Female macroptera. Colour variable, from largely yellow with brown tergite markings and yellow legs, to mainly brown with legs extensively brown; antennal segment I commonly white but sometimes light brown, II dark brown, III–IX light brown; fore wings weakly shaded along veins; major setae at abdomen apex dark. Head wider than long; transverse reticulation behind eyes, weakly sculptured in ocellar triangle; ocellar setae III inside triangle, usually no further apart than diameter of first ocellus; eyes with 6 pigmented facets. Antennae 9-segmented; III–IV weakly constricted at apex with prominent forked sensorium; II with a few microtrichia. Pronotum with irregular sculpture lines; with no long setae, discal setae sometimes weakly thickened rather than finely setaceous. Prosternal ferna almost entire. Metascutum reticulate, reticles usually with internal markings, median setae well posterior to anterior margin, campaniform sensilla absent. Fore wing first vein with about 8 setae basally, 2 setae medially and 2 setae distally; second vein with 10–16 setae including one setae sometimes present basal to vein fork; clavus with 5–7 veinal setae plus one seta at base. Abdominal tergites II–VII with no sculpture medially, lateral sculpture of closely spaced lines with Scirtothrips-like microtrichia not extending mesad of setae S2; median pair of setae on IV–VII closer together than their length; VI (and often VII) with setae S3 as large as S4; VIII with long regular posteromarginal comb.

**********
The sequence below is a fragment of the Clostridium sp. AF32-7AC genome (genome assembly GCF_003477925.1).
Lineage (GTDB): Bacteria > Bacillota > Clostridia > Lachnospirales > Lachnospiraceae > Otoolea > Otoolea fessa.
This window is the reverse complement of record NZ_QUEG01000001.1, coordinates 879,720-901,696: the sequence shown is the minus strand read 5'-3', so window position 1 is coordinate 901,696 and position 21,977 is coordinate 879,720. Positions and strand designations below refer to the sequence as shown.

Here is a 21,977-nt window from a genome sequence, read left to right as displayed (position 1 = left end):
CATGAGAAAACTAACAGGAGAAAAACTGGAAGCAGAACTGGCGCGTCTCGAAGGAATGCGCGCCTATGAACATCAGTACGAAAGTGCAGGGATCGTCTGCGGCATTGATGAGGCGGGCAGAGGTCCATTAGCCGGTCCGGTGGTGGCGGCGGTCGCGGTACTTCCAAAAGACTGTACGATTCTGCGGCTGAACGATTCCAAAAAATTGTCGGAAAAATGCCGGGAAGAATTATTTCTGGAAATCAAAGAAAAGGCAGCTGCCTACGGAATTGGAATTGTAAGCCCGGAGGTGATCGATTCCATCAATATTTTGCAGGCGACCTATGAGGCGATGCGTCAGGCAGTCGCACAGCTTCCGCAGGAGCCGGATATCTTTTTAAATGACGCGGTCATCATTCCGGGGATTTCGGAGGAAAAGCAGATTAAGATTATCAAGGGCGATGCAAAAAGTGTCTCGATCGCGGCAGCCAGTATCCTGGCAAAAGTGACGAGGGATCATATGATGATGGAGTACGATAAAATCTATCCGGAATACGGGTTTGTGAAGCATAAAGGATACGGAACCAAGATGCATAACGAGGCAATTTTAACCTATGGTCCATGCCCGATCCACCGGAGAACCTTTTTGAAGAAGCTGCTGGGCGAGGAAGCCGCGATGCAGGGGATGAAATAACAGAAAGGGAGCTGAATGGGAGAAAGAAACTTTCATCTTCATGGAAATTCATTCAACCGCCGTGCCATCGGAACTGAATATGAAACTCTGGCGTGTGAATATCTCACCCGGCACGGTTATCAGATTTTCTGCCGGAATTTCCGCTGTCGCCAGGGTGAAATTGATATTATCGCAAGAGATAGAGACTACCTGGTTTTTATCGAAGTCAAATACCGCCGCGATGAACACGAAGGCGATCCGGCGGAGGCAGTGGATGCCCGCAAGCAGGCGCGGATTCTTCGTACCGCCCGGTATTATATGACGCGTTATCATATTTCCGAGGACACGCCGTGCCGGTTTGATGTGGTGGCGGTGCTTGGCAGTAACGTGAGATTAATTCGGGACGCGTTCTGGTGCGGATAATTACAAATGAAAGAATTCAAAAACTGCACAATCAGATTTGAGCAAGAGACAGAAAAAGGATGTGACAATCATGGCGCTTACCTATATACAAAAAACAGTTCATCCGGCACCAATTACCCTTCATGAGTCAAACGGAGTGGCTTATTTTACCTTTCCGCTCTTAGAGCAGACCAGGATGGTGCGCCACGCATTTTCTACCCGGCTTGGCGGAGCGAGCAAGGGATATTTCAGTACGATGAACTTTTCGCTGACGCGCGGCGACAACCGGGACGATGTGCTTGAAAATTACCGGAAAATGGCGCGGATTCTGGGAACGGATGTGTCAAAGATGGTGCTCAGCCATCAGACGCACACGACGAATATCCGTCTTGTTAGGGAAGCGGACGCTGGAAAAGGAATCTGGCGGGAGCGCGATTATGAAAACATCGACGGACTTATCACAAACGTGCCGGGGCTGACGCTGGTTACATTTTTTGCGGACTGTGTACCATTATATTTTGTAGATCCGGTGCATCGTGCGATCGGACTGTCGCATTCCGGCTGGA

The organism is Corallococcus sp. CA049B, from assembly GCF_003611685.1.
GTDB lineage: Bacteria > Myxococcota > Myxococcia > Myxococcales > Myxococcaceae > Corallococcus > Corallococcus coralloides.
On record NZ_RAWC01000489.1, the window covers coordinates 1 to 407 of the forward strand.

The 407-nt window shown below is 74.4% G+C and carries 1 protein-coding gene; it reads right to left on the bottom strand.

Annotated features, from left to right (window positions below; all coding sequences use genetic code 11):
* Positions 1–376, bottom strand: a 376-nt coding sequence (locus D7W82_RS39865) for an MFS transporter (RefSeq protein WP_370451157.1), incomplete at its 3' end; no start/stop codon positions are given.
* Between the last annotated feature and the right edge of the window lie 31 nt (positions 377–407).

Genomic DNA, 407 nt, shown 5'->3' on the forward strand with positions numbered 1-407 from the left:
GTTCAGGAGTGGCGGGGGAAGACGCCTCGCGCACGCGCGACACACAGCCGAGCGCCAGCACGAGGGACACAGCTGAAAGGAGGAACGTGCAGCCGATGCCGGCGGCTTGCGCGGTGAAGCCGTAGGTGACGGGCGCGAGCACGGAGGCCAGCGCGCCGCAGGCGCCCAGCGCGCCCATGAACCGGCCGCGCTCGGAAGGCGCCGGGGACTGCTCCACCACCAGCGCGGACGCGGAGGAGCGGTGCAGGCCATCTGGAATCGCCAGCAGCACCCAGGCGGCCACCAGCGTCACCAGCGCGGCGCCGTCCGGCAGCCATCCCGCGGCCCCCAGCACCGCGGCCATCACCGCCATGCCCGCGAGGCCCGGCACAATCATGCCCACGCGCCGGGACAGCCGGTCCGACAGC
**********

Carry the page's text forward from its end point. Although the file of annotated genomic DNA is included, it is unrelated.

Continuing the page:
Male macroptera. Similar to female; tergite VIII with two pairs of small stout setae medially; sternites III–VI with small C-shaped pore plate.
There are 43 species of Anaphothrips known from Australia, out of a total of 79 species worldwide (Mound & Masumoto, 2009). Many of these species have the antennae clearly 9-segmented, others clearly have only 8 segments, but several species have an intermediate condition with segment VI bearing a partial and often oblique transverse suture. The pronotal setae are short, and the forewing clavus has no discal seta. Some species in this genus can be recognised only in the male sex, but A. cecili females are unusual amongst the Australian Anaphothrips in having setae S3 on tergite VI (and VII) as long as setae S4.
Known only from Australia.
Queensland, Australian Capital Territory, New South Wales, Tasmania, Western Australia and South Australia.
Feeding and breeding on leaves.
Zygophyllum apiculatum (Zygophyllaceae), Lycium ferossissimum (Solanaceae) and Duboisia sp. (Solanaceae).
Anaphothrips cecili Girault
Mound LA & Masumoto M. 2009. Australian Thripinae of the Anaphothrips genus-group (Thysanoptera), with three new genera and thirty-three new species. Zootaxa 2042: 1-76.http://www.mapress.com/zootaxa/2009/f/zt02042p076.pdf